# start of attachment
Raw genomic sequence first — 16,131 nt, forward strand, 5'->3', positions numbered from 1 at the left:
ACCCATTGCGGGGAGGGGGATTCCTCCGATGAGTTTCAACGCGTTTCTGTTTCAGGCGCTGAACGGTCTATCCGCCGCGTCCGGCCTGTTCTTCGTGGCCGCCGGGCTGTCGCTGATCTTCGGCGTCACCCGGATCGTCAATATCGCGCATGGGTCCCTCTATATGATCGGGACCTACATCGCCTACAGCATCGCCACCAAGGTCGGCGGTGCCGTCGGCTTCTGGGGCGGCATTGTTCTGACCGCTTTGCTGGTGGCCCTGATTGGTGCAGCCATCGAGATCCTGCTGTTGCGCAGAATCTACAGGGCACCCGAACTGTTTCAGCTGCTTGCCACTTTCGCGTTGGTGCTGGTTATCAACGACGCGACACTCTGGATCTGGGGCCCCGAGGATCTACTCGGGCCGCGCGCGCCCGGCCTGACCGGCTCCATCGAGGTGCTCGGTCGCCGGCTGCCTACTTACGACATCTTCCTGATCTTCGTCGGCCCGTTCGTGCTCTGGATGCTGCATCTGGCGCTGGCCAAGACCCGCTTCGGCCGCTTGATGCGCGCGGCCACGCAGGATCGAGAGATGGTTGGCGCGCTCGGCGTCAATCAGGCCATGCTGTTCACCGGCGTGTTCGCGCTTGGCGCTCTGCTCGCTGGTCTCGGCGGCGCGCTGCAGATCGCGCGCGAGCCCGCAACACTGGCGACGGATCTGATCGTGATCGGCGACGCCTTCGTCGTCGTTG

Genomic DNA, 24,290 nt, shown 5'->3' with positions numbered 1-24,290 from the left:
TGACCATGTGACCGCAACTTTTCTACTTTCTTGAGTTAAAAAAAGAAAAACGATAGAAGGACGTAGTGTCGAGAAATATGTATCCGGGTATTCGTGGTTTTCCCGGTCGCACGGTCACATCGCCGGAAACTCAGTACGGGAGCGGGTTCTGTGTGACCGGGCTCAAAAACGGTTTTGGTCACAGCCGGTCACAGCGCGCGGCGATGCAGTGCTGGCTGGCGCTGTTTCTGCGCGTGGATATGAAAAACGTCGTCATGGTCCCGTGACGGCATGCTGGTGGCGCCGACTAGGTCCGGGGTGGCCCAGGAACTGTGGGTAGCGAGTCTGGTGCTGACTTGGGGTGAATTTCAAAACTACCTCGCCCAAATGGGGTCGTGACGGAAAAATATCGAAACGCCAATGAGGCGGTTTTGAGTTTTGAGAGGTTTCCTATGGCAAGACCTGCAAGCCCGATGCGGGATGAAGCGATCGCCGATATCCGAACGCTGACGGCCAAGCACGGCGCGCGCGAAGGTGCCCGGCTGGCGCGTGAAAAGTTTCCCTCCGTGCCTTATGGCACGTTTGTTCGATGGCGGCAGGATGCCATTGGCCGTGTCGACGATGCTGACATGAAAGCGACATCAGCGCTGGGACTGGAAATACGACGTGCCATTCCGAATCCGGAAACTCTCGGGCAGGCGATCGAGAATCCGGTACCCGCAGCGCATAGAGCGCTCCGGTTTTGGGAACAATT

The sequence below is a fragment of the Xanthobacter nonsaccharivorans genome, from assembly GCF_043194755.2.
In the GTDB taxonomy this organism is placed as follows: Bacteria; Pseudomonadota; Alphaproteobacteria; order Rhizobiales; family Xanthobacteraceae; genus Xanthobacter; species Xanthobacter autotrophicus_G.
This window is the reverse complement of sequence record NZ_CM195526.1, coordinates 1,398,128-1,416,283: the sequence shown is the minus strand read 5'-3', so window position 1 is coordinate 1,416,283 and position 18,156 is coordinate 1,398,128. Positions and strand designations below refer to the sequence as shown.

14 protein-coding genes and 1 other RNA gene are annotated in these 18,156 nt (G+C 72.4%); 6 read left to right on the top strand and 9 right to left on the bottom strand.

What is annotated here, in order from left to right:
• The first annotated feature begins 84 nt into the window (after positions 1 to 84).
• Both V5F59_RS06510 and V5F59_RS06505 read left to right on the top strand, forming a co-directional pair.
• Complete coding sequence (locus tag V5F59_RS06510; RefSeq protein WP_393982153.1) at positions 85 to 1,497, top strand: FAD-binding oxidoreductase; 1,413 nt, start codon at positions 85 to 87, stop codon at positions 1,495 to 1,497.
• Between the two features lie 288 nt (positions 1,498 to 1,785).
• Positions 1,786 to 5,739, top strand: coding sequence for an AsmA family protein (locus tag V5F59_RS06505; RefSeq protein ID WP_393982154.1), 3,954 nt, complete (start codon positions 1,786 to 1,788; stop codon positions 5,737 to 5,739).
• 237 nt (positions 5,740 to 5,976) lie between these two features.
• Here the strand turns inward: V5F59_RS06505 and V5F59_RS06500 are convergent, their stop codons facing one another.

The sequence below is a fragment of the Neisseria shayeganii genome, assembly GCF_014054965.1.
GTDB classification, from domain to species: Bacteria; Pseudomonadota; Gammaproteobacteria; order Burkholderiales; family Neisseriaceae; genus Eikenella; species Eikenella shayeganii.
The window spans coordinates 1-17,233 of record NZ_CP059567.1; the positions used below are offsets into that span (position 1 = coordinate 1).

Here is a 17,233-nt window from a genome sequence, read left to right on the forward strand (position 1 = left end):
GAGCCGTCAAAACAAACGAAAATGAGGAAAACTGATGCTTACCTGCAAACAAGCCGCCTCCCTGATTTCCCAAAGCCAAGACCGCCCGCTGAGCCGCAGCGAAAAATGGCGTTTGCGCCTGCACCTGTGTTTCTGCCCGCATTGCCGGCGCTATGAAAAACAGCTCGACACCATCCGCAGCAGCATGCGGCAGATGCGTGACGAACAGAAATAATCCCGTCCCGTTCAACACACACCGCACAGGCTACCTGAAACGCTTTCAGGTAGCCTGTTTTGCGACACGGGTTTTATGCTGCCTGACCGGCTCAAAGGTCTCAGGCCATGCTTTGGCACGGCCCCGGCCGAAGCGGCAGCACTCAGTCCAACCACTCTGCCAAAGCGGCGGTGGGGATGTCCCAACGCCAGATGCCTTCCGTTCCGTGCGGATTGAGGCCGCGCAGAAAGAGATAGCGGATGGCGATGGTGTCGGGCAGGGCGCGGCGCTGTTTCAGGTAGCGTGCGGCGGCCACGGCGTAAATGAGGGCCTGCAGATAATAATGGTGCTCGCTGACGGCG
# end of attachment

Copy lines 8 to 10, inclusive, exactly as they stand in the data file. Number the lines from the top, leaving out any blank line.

14 protein-coding genes and 1 other RNA gene are annotated in these 18,156 nt (G+C 72.4%); 6 read left to right on the top strand and 9 right to left on the bottom strand.

What is annotated here, in order from left to right:
• The first annotated feature begins 84 nt into the window (after positions 1 to 84).